Paw Checks

Sit down with your cat every few weeks or so to check over her paws. (It may be helpful to do this when your feline friend is sleepy.) Look for any obvious wounds, cracked nails, etc. Let your veterinarian know if you find anything amiss; it may require veterinary attention.

Paw Pad Care

Your cat’s paw pads can become cracked and dry, much like our hands can. There are feline-formulated paw-pad moisturizers on the market, made to combat this; ask your vet to recommend one. It’s also possible for small objects to get stuck in your cat’s paw pads, so let your veterinarian know if you need help removing such an object.

Nail Trims

Don’t forget that nail trims are an essential part of cat paw care. When a cat’s claws become too long and sharp, they can snag on carpets or fracture painfully. Set up an appointment at your veterinary clinic Livonia, MI if your cat’s nails need trimmed.

Basic Guinea Pig Care

Are you considering adopting a guinea pig? These little rodents make great pets for the right family! Here, your Marietta, GA veterinarian goes over the basics of guinea pig care.

Diet

Your guinea pig will need to be fed a commercial pellet food, widely available at pet stores, retail outlets, and certain vets’ offices. The diet should be supplemented every day with fresh fruits and veggies. Guinea pigs enjoy a variety of greens and fruits, including grapes, zucchini, lettuce, carrots, and much more. Ask your vet for further details.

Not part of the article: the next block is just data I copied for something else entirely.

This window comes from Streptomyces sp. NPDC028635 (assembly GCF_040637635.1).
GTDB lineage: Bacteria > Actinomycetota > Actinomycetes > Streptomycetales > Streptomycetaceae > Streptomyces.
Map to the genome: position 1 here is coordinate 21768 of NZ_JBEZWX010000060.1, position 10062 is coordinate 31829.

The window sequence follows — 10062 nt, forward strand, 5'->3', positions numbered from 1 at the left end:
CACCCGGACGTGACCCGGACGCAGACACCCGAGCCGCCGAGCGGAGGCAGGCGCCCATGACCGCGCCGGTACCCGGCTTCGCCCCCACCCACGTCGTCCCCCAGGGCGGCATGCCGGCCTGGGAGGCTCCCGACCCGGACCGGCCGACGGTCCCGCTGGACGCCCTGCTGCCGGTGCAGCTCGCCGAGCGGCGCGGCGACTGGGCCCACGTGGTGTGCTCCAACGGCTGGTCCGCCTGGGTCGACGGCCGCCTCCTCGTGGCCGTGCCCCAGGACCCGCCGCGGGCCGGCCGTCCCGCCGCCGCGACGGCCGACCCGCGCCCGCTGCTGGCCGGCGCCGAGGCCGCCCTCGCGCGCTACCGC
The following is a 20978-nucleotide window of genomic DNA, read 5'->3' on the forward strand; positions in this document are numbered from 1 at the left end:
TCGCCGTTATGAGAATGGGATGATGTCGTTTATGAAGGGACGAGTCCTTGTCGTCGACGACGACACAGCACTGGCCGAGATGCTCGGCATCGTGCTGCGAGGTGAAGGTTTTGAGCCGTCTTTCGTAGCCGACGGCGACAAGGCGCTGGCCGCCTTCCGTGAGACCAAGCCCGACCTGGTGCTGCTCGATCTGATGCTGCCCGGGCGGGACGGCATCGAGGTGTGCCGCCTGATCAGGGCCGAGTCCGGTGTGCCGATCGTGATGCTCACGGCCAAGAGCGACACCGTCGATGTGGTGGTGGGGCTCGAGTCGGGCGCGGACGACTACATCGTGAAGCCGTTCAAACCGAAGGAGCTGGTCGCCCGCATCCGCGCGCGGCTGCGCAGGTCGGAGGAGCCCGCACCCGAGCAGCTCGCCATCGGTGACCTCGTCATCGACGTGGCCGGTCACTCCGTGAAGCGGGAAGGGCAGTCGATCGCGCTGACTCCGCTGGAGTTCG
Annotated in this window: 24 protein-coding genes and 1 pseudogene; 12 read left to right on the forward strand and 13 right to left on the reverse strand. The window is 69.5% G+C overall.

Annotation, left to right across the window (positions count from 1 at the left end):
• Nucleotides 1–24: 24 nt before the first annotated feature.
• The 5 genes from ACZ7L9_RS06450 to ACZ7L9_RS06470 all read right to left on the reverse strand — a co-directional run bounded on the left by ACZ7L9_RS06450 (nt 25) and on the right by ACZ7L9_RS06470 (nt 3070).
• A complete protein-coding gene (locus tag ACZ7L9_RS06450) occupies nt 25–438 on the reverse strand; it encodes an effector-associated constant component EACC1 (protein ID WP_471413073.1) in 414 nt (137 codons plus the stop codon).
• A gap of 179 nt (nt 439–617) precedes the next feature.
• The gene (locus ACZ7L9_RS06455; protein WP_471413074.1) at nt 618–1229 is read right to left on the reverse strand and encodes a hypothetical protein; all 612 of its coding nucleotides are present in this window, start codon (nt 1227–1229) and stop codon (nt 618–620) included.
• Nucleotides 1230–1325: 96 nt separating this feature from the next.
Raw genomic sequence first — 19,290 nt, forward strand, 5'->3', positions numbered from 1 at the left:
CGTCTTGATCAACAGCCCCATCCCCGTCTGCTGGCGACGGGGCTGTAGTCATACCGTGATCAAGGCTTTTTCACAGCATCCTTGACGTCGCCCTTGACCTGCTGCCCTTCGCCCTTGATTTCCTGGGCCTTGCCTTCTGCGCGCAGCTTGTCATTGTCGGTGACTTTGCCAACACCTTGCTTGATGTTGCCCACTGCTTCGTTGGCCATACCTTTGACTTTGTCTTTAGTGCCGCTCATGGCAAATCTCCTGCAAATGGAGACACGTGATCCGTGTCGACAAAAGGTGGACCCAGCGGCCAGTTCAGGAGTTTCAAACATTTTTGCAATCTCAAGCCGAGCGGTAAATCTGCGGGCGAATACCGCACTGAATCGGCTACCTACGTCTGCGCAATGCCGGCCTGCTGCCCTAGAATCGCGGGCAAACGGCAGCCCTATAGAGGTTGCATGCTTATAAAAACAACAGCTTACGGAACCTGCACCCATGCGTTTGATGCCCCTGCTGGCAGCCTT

Cage

Your guinea pig should have a spacious cage with enough room for playing, relaxing, and feeding. It will need a solid bottom for you to put shaved bedding into. Ask your vet to recommend a perfect size for your potential pet.

Handling

Many guinea pigs will be skittish and can be difficult to handle. If possible, start handling your pig as early as you can; do so very gently, and over time your pet will come to learn that you’re safe and mean him no harm.

Do you have more questions about guinea pig healthcare? We are here to help! Contact Give your Pet Clinic Marietta, GA a call to learn more.